State

Quite often, particularly with richer user interfaces, styling needs to be applied in response to an element’s change of state. For example, we may have different styles when a module (or component) is:

To represent state we need an additional class which should be added to the module (or component) element to which it pertains. For example, if our basket module needs a gray background when it’s empty, the HTML should be:

<div class="basket basket-isEmpty">

And the CSS should be:

.basket-isEmpty {
  background-color: #eee;
}

The class name is prefixed with the module (or component) because whilst states might be common, associated styles might not. For example, an empty basket has a gray background, where as an empty search has an absolutely-positioned image.

What about reusing state?

Sometimes, we may in fact want to reuse state across modules or components. For example, toggling an element’s visibility. This is discussed in more detail in the chapter entitled Javascript.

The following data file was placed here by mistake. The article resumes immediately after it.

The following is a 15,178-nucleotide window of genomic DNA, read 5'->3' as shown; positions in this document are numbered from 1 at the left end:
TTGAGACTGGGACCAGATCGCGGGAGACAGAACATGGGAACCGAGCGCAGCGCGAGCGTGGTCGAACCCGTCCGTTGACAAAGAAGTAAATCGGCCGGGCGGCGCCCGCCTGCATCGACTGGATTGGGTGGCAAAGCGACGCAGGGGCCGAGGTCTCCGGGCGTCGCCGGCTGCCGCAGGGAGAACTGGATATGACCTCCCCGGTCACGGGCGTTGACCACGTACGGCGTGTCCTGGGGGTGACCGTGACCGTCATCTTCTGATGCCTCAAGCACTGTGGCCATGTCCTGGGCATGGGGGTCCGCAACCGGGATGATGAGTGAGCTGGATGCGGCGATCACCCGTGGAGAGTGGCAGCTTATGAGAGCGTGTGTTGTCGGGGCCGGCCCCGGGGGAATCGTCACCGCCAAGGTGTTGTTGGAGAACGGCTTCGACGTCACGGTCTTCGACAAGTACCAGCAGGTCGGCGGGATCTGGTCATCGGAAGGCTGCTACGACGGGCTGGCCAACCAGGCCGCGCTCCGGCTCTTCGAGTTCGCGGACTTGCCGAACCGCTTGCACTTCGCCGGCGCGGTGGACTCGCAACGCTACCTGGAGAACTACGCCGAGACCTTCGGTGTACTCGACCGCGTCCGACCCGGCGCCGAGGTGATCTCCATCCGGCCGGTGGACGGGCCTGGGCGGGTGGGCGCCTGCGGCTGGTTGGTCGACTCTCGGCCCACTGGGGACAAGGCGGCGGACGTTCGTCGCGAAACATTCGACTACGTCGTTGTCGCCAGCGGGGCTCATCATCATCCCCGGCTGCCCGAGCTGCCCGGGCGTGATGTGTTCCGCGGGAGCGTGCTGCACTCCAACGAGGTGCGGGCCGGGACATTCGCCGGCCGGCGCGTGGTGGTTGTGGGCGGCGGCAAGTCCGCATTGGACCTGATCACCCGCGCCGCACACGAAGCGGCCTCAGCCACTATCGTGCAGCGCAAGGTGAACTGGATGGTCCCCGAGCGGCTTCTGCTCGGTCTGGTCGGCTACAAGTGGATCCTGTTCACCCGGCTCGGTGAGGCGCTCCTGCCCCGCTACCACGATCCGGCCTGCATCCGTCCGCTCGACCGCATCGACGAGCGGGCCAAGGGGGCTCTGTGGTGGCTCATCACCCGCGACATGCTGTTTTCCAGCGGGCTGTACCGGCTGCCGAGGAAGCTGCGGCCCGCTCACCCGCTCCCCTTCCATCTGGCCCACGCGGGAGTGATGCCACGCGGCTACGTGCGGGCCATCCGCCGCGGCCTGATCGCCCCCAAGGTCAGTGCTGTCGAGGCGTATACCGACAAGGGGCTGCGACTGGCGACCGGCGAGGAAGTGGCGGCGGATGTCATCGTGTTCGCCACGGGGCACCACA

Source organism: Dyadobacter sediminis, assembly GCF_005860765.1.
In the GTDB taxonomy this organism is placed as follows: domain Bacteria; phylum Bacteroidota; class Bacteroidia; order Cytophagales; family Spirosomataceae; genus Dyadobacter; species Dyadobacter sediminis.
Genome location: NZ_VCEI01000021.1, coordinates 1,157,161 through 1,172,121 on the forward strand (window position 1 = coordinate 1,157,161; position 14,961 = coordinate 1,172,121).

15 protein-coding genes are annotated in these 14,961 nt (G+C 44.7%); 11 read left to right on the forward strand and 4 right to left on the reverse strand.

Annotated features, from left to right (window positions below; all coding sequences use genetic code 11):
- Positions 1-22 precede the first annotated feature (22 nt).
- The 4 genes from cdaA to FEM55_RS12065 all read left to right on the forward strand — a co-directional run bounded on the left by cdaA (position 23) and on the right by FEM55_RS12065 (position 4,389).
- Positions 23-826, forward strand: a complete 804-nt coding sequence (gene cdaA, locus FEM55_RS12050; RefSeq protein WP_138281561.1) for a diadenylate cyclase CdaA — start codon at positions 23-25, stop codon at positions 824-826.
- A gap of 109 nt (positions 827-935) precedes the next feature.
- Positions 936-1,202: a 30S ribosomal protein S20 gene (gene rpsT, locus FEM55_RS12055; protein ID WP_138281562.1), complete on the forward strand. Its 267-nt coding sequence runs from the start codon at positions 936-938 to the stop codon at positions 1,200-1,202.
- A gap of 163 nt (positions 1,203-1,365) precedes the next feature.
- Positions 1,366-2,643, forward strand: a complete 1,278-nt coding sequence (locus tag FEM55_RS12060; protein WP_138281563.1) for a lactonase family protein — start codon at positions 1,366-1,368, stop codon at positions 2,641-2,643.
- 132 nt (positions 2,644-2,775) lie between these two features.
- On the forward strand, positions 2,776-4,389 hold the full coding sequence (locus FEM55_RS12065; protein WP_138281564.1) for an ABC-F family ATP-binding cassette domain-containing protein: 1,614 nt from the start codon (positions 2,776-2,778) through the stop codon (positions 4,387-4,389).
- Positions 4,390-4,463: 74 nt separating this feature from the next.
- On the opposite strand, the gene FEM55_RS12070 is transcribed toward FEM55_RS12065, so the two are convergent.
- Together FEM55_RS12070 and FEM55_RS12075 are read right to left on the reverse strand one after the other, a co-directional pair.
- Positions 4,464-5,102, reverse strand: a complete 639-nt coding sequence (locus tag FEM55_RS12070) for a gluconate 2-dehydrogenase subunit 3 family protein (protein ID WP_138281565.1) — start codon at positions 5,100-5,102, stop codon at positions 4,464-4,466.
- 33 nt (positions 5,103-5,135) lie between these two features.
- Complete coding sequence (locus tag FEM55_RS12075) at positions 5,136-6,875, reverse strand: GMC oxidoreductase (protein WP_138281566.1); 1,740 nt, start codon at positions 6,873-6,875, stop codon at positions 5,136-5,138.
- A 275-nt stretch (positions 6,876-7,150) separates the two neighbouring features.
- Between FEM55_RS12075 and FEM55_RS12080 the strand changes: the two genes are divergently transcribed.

What about ARIA attributes?

Not all visual states can be represented by an ARIA attribute. For example, there is no attribute to represent hasProducts. Therefore, we should use them only when necessary and in addition to classes.

Also, using an attribute (instead of a class) selector has less support. Whilst developers may consider these browsers old, insecure or irrelevant, we should avoid techniques that may exclude users.

What about chaining classes?

We could use a chained selector for state e.g. .module.isDisabled. The problem is that this approach has less browser support. We should avoid patterns that unnecessarily exclude users, unless there is a compelling reason to do so.

This also makes it harder to find out if/where the style is used, which makes maintaining harder.

Final thought

If an element’s style needs changing based on its state, we should add an extra class to apply the differences. When necessary, use ARIA attributes for assistive technology, not for styling. In doing so we employ a consistent and inclusive approach to styling.

Chapters

  1. Introduction
  2. Semantics
  3. Reuse
  4. IDs
  5. Conventions
  6. Modules
  7. State
  8. Modifiers
  9. Versioning
  10. Javascript
  11. Organisation
  12. FAQs

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